Friday, February 8, 2013
If you're like me, and I know I am, I shudder at the thought of freezing to death.
Bad pun aside, the human body operates best when its internal temperature ranges between 98 and 100-degrees F. The body starts to lose function when its internal temperature falls below 96-degrees F. Hypothermia is a bitch.
News of the blizzard expected to hit the northeast U.S. this afternoon brought hypothermia warnings to the fore. Hypothermia is easily avoided for most. Avoid the cold. Dress warmly in layers. Pay your heating bill. Be alert for signs of hypothermia.
Wikipedia -- you can always trust Wikipedia -- lists mild, moderate and severe hypothermia symptoms. At its mildest, hypothermia can cause involuntary shivers and mental confusion. At worst, hypothermia causes loss of muscle coordination, decreases in heart and breathing rate, blood pressure and can cause hypoglycemia.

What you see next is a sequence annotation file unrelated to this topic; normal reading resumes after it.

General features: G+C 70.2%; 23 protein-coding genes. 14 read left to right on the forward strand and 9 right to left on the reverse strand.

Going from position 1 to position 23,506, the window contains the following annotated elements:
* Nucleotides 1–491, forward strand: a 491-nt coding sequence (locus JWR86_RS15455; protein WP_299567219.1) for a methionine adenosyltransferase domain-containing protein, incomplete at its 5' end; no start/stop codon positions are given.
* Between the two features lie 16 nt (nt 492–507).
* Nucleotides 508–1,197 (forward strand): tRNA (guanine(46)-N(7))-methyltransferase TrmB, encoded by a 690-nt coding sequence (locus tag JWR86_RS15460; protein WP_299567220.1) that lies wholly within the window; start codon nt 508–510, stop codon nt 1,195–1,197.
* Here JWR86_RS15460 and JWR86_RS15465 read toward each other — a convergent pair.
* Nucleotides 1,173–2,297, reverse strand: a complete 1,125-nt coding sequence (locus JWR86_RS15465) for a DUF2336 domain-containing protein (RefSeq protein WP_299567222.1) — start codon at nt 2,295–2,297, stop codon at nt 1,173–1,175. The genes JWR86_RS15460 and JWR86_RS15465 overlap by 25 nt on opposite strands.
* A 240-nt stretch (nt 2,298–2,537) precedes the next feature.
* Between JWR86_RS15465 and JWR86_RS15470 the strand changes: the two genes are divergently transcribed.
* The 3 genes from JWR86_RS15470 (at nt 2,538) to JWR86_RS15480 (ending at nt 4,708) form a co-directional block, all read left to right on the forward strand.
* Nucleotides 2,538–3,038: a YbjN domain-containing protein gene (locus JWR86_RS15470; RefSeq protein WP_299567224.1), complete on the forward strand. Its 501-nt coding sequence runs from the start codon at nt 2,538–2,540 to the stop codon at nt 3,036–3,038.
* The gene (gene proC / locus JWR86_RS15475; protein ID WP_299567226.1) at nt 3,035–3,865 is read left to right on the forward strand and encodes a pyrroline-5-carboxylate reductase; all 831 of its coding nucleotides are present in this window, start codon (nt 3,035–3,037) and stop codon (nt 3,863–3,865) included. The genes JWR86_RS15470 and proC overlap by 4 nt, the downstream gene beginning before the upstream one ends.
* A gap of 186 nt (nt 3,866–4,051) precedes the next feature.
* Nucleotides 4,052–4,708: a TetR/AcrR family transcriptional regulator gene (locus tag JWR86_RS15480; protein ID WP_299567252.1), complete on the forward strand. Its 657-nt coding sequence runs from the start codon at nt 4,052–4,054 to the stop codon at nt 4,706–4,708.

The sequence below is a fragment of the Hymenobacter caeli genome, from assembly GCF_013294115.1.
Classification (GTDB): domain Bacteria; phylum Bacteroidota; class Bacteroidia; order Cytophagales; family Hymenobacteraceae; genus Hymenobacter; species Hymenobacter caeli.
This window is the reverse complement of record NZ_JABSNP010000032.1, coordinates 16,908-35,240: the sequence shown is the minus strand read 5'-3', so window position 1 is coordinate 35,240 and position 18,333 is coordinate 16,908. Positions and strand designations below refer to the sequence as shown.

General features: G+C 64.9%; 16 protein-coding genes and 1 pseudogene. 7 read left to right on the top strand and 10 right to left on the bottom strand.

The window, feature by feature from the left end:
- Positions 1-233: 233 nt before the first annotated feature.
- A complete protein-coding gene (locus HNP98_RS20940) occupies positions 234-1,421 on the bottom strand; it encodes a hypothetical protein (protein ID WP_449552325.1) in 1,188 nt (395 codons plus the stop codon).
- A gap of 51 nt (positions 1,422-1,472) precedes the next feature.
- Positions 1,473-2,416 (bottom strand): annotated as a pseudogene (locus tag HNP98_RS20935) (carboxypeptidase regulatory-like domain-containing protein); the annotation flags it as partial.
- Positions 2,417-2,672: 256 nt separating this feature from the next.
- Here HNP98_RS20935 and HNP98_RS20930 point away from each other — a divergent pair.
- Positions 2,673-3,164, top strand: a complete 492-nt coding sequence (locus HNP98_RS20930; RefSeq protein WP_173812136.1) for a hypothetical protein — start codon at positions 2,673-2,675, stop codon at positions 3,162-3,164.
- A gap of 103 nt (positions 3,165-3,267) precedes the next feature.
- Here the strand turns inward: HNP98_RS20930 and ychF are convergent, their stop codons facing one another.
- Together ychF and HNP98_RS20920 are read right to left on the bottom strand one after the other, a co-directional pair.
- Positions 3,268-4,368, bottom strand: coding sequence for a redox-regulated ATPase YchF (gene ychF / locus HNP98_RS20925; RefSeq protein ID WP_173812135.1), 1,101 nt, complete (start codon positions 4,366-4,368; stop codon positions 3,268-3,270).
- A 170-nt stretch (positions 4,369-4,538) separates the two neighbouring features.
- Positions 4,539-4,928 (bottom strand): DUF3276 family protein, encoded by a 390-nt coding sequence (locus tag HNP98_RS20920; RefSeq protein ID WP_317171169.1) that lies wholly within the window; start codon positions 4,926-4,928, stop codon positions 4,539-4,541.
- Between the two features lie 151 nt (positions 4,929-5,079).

The Power Squadrons is a boating civic & safety group. We are concerned with captains and crew who fall from the boat into cold water. This 2007 story at The Ensign is a dandy piece on hypothermia safety for boaters. It includes a chart that show survival times based on water temperature. If you fall into 32.5-degree water, you've got 15 to 45 minutes to get the heck out.
A second chart lists survival rates in 50-degree water with and without flotation devices. A life vest keeps you warmer as well as afloat. That's why the Coast Guard has become a doggone pest about wearing one all the time.
By the way, boaters, alcohol won't keep you warm in cold water. Instead, it speeds up hypothermia's effect. Save the drinkin' for the dock party.
Hypothermia is best avoided. If you must run the risk on land or on the water, be ready.
Image found on kayakquixotica.com, which also pointed me to this 10-minute NASBLA video on surviving hypothermia in the water.
Coroner: Woman suffers hypothermia, drowns after swimming in 45-degree water.